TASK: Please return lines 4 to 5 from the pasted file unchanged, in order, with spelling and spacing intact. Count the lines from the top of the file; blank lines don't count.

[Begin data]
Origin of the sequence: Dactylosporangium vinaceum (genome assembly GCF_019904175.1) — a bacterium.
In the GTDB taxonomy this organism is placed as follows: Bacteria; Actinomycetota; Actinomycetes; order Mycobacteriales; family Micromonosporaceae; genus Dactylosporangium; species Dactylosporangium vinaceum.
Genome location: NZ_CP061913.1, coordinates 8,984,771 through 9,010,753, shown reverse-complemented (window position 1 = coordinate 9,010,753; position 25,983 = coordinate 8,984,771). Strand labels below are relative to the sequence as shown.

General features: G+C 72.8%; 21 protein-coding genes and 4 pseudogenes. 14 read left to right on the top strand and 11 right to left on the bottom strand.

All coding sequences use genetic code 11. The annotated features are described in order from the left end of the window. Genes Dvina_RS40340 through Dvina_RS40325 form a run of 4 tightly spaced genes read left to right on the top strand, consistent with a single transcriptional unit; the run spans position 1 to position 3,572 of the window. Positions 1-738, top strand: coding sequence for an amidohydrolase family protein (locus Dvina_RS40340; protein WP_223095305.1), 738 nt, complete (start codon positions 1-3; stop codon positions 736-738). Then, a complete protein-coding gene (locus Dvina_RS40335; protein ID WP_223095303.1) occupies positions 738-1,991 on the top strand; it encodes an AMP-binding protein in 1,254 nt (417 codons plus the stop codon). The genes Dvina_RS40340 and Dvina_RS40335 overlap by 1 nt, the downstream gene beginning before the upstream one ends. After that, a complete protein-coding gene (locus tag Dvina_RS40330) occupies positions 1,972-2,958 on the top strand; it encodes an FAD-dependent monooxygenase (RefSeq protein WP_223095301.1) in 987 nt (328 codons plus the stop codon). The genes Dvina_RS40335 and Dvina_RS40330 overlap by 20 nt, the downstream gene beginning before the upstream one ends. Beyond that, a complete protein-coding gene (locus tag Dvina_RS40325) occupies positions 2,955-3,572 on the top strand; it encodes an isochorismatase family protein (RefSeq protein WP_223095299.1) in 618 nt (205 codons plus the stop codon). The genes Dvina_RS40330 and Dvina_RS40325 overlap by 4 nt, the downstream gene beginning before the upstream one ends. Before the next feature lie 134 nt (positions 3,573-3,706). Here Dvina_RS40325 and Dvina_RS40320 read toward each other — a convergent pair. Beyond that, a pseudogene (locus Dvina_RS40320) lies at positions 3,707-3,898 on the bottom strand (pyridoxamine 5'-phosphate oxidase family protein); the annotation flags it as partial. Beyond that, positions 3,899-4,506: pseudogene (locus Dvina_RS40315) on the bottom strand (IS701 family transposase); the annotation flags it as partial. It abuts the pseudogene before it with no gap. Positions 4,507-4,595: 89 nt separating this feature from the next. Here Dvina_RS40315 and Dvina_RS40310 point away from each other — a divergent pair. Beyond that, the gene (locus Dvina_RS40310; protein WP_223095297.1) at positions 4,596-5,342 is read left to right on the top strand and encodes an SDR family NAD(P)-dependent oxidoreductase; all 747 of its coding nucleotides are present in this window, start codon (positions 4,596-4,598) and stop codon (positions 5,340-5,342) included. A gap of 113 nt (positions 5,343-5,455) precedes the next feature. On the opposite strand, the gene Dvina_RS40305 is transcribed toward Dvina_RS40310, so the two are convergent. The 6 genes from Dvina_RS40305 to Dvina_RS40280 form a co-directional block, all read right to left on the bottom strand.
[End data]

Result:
General features: G+C 72.8%; 21 protein-coding genes and 4 pseudogenes. 14 read left to right on the top strand and 11 right to left on the bottom strand.

All coding sequences use genetic code 11. The annotated features are described in order from the left end of the window. Genes Dvina_RS40340 through Dvina_RS40325 form a run of 4 tightly spaced genes read left to right on the top strand, consistent with a single transcriptional unit; the run spans position 1 to position 3,572 of the window. Positions 1-738, top strand: coding sequence for an amidohydrolase family protein (locus Dvina_RS40340; protein WP_223095305.1), 738 nt, complete (start codon positions 1-3; stop codon positions 736-738). Then, a complete protein-coding gene (locus Dvina_RS40335; protein ID WP_223095303.1) occupies positions 738-1,991 on the top strand; it encodes an AMP-binding protein in 1,254 nt (417 codons plus the stop codon). The genes Dvina_RS40340 and Dvina_RS40335 overlap by 1 nt, the downstream gene beginning before the upstream one ends. After that, a complete protein-coding gene (locus tag Dvina_RS40330) occupies positions 1,972-2,958 on the top strand; it encodes an FAD-dependent monooxygenase (RefSeq protein WP_223095301.1) in 987 nt (328 codons plus the stop codon). The genes Dvina_RS40335 and Dvina_RS40330 overlap by 20 nt, the downstream gene beginning before the upstream one ends. Beyond that, a complete protein-coding gene (locus tag Dvina_RS40325) occupies positions 2,955-3,572 on the top strand; it encodes an isochorismatase family protein (RefSeq protein WP_223095299.1) in 618 nt (205 codons plus the stop codon). The genes Dvina_RS40330 and Dvina_RS40325 overlap by 4 nt, the downstream gene beginning before the upstream one ends. Before the next feature lie 134 nt (positions 3,573-3,706). Here Dvina_RS40325 and Dvina_RS40320 read toward each other — a convergent pair. Beyond that, a pseudogene (locus Dvina_RS40320) lies at positions 3,707-3,898 on the bottom strand (pyridoxamine 5'-phosphate oxidase family protein); the annotation flags it as partial. Beyond that, positions 3,899-4,506: pseudogene (locus Dvina_RS40315) on the bottom strand (IS701 family transposase); the annotation flags it as partial. It abuts the pseudogene before it with no gap. Positions 4,507-4,595: 89 nt separating this feature from the next. Here Dvina_RS40315 and Dvina_RS40310 point away from each other — a divergent pair. Beyond that, the gene (locus Dvina_RS40310; protein WP_223095297.1) at positions 4,596-5,342 is read left to right on the top strand and encodes an SDR family NAD(P)-dependent oxidoreductase; all 747 of its coding nucleotides are present in this window, start codon (positions 4,596-4,598) and stop codon (positions 5,340-5,342) included. A gap of 113 nt (positions 5,343-5,455) precedes the next feature. On the opposite strand, the gene Dvina_RS40305 is transcribed toward Dvina_RS40310, so the two are convergent. The 6 genes from Dvina_RS40305 to Dvina_RS40280 form a co-directional block, all read right to left on the bottom strand.